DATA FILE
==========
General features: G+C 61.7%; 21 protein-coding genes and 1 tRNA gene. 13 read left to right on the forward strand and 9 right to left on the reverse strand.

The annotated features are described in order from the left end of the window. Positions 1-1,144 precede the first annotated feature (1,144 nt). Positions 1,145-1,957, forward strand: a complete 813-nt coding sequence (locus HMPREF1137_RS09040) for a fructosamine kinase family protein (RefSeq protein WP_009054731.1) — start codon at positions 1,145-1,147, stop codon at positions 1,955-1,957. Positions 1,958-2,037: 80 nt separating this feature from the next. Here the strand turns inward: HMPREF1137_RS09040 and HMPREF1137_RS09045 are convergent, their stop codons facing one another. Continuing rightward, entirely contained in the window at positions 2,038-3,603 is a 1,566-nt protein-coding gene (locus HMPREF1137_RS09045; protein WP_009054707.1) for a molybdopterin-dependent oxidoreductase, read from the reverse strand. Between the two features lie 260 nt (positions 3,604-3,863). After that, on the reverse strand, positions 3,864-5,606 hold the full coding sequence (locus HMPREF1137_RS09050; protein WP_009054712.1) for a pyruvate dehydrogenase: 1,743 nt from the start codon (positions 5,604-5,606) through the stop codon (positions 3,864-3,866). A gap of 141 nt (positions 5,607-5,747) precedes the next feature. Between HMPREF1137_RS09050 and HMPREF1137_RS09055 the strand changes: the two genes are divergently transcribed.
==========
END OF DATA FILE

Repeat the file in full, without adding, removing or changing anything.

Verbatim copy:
General features: G+C 61.7%; 21 protein-coding genes and 1 tRNA gene. 13 read left to right on the forward strand and 9 right to left on the reverse strand.

The annotated features are described in order from the left end of the window. Positions 1-1,144 precede the first annotated feature (1,144 nt). Positions 1,145-1,957, forward strand: a complete 813-nt coding sequence (locus HMPREF1137_RS09040) for a fructosamine kinase family protein (RefSeq protein WP_009054731.1) — start codon at positions 1,145-1,147, stop codon at positions 1,955-1,957. Positions 1,958-2,037: 80 nt separating this feature from the next. Here the strand turns inward: HMPREF1137_RS09040 and HMPREF1137_RS09045 are convergent, their stop codons facing one another. Continuing rightward, entirely contained in the window at positions 2,038-3,603 is a 1,566-nt protein-coding gene (locus HMPREF1137_RS09045; protein WP_009054707.1) for a molybdopterin-dependent oxidoreductase, read from the reverse strand. Between the two features lie 260 nt (positions 3,604-3,863). After that, on the reverse strand, positions 3,864-5,606 hold the full coding sequence (locus HMPREF1137_RS09050; protein WP_009054712.1) for a pyruvate dehydrogenase: 1,743 nt from the start codon (positions 5,604-5,606) through the stop codon (positions 3,864-3,866). A gap of 141 nt (positions 5,607-5,747) precedes the next feature. Between HMPREF1137_RS09050 and HMPREF1137_RS09055 the strand changes: the two genes are divergently transcribed.